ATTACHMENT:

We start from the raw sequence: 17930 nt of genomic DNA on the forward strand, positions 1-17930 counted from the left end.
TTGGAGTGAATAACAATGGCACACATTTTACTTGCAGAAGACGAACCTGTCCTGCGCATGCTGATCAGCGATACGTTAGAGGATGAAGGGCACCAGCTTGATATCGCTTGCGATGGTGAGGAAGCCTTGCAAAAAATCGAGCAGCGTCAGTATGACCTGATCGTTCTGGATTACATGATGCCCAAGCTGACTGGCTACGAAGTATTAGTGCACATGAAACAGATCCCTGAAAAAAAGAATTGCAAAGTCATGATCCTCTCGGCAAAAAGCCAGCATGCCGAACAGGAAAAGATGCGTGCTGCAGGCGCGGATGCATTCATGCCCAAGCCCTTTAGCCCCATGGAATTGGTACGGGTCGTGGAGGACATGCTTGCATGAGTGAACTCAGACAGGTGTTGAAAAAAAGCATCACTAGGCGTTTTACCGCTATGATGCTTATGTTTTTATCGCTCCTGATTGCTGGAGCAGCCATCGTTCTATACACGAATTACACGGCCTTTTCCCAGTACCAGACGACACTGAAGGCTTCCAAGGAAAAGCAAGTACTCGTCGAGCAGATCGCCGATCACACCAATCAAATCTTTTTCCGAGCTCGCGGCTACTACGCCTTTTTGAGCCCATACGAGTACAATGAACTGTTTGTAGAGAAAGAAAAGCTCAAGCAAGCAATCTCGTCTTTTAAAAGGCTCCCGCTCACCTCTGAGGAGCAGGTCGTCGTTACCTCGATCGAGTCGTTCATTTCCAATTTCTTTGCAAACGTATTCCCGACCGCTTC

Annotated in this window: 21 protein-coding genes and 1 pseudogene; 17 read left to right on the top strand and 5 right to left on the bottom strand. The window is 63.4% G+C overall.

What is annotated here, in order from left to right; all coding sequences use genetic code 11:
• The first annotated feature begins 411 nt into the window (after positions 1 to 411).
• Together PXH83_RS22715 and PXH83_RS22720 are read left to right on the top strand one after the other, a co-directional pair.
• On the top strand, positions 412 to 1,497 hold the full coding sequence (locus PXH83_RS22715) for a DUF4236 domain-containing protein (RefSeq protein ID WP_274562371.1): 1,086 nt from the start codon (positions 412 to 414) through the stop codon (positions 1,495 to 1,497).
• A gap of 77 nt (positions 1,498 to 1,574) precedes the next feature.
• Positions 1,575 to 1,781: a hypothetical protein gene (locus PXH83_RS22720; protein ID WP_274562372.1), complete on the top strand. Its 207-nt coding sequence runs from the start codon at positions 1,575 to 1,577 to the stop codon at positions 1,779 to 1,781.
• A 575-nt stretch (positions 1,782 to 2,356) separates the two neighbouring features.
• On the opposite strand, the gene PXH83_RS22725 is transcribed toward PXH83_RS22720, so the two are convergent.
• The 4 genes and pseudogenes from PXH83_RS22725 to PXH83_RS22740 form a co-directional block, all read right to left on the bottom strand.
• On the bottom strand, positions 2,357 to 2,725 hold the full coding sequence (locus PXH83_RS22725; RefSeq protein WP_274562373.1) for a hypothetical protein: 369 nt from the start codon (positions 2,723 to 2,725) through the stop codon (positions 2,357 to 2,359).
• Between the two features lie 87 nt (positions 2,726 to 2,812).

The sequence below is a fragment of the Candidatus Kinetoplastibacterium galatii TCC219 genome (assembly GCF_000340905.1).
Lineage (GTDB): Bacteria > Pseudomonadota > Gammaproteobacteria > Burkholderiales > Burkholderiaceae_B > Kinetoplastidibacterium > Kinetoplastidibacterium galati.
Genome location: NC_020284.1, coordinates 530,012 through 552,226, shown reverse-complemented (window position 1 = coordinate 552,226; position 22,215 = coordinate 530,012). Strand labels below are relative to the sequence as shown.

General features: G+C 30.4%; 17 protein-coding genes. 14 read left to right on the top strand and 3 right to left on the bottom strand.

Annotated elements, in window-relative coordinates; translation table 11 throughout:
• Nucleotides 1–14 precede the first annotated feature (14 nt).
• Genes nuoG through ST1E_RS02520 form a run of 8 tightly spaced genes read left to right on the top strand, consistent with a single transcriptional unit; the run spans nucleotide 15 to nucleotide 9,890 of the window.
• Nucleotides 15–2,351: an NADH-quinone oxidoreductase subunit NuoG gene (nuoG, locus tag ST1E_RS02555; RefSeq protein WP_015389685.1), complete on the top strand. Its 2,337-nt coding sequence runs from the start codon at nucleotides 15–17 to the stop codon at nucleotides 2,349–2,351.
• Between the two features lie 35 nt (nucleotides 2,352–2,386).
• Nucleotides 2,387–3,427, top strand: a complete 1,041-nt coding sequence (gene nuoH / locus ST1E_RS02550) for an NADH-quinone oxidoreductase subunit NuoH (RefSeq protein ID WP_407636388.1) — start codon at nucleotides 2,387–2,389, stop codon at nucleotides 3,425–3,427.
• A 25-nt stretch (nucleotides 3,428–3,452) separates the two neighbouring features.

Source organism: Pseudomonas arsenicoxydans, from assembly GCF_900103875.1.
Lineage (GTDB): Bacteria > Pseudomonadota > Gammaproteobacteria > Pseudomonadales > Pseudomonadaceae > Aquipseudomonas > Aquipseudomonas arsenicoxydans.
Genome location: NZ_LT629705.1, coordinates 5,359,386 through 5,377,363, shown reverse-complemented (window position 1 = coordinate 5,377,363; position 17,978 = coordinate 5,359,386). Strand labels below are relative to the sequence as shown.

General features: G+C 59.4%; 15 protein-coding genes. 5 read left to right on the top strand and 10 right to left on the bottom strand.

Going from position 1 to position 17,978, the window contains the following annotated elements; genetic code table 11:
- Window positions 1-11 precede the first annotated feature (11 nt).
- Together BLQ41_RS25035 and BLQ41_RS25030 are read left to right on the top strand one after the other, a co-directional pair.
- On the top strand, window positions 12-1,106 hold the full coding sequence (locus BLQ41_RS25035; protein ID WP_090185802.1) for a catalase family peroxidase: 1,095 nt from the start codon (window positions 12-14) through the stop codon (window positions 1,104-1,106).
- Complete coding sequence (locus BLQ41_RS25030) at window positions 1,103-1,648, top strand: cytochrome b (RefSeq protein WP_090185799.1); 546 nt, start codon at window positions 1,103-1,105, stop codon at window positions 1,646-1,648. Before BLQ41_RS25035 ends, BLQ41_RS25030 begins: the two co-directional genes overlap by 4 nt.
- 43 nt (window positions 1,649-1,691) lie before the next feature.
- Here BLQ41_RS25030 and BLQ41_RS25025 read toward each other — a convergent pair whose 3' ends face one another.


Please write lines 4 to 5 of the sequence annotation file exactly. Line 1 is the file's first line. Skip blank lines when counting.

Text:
What is annotated here, in order from left to right; all coding sequences use genetic code 11:
• The first annotated feature begins 411 nt into the window (after positions 1 to 411).